This is the inverse of the reading JSON - we use the play.api.libs.json.Json.toJson function to convert an object of type T into a JsValue:

This time we’re returning either a 200 response with the entity rendered as JSON, or we’re returning a NotFound result - a 404 response.

No Content

In the case of the delete actions, there is no inbound data to convert, and there is nothing to return either - a successful HTTP status indicates the delete happened - so we use the NoContent Play result:

We now have enough to complete the RequestHandler trait:

Modifying the macro to use the API

Now that we have a RESTful Scala API, we need to change our macro to generate calls to it for the different methods that have been implemented for each entity.

Finding implemented traits

Previously we’ve not bothered about what’s possible with the case classes we’ve found in the classpath of the macro call, but now we only want to generate endpoints for things that are possible - for example, a read-only entity would only have Read[T] and ReadAll[T] implemented on their companion object.

You’ll remember that we were previously finding case classes by looking for compilation units that match case ClassDef(mods, _, _, _) => mods.hasFlag(Flag.CASE). However, we now want to check the compilation unit’s companion object as well as the class itself, so we’ll need to use the class’s ClassSymbol and the corresponding ModuleSymbol to the companioned types. The ClassSymbol for a class can be found using c.mirror.staticClass with the fully qualified name as the argument.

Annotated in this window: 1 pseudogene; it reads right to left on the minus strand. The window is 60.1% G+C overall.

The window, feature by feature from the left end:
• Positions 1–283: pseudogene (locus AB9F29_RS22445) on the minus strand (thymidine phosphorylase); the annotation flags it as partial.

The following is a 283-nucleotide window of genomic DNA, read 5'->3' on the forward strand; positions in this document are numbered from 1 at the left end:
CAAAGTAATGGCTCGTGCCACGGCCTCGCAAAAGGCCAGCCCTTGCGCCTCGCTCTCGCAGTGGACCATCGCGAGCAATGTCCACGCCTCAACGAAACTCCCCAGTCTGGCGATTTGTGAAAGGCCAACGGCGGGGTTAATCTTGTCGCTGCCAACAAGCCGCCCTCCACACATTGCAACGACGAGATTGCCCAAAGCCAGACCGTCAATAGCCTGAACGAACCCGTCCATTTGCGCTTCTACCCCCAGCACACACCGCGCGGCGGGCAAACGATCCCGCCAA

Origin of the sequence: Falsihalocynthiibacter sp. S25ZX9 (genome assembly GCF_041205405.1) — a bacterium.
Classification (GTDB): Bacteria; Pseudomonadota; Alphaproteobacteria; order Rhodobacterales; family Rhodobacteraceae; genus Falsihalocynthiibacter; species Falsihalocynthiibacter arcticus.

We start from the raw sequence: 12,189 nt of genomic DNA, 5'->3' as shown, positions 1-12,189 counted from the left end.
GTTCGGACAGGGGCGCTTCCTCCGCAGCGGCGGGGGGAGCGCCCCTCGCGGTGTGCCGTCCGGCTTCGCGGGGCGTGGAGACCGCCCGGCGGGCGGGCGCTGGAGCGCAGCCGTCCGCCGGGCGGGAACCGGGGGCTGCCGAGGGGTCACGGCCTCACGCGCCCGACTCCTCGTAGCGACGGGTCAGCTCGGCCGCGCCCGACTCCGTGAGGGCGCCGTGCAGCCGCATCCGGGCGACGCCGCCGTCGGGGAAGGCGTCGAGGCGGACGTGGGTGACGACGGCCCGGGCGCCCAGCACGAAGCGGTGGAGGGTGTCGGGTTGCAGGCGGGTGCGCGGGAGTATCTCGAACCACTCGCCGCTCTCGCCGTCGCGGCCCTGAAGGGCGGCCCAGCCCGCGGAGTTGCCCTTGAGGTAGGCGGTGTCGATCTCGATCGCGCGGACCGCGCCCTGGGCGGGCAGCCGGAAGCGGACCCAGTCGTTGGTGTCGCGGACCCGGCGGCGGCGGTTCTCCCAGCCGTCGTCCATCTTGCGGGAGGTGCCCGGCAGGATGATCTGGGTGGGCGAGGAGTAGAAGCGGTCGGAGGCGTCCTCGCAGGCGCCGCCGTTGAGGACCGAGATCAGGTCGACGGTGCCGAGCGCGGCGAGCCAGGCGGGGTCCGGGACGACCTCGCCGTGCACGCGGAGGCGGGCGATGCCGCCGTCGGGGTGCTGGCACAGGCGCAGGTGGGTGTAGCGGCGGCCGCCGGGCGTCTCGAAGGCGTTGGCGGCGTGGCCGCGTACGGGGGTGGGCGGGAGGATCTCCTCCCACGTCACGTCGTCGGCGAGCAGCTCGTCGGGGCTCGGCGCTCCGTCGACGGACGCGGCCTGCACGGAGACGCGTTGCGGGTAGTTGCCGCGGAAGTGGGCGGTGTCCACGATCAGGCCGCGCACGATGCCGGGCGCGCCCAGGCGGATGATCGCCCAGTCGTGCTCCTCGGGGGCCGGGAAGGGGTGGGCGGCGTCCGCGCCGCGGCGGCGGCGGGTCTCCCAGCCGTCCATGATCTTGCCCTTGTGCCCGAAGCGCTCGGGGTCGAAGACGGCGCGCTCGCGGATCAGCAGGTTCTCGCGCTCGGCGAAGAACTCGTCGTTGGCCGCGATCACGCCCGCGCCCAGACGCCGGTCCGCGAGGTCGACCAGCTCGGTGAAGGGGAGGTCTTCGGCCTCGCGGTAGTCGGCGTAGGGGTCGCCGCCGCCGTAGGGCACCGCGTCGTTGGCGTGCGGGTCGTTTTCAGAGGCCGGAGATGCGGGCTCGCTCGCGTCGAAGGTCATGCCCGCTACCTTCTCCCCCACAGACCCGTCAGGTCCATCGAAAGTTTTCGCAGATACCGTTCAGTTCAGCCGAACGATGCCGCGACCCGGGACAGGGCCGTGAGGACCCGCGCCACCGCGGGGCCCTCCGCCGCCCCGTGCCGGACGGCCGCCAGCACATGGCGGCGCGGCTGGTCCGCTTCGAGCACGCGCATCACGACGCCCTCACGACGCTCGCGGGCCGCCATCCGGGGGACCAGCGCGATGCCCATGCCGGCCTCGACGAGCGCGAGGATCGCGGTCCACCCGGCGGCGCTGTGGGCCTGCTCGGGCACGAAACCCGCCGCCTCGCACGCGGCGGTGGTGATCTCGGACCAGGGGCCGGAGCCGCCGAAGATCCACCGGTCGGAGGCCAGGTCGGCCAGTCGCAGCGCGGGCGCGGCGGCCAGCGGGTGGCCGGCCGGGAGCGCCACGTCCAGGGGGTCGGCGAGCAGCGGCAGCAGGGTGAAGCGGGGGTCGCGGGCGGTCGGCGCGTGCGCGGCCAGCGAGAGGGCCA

So that’s given us a list of the names of classes that have one of our traits on their companion object, which is the list of classes we need to generate code for. Next we need to know exactly what those traits are, so that we can generate calls for the appropriate HTTP methods. Obviously we can do this by using similar code to that used in the isRestApiClass function above:

Matching against the request

Now that we’ve got a list of what classes have what traits, we can start generating our AST.

Static objects

The regex generation hasn’t changed from before, but for each class, T we now need a JSON formatter, Format[T]. Fortunately, Play provide a macro that can generate you a formatter for a given case class, so we can use that function: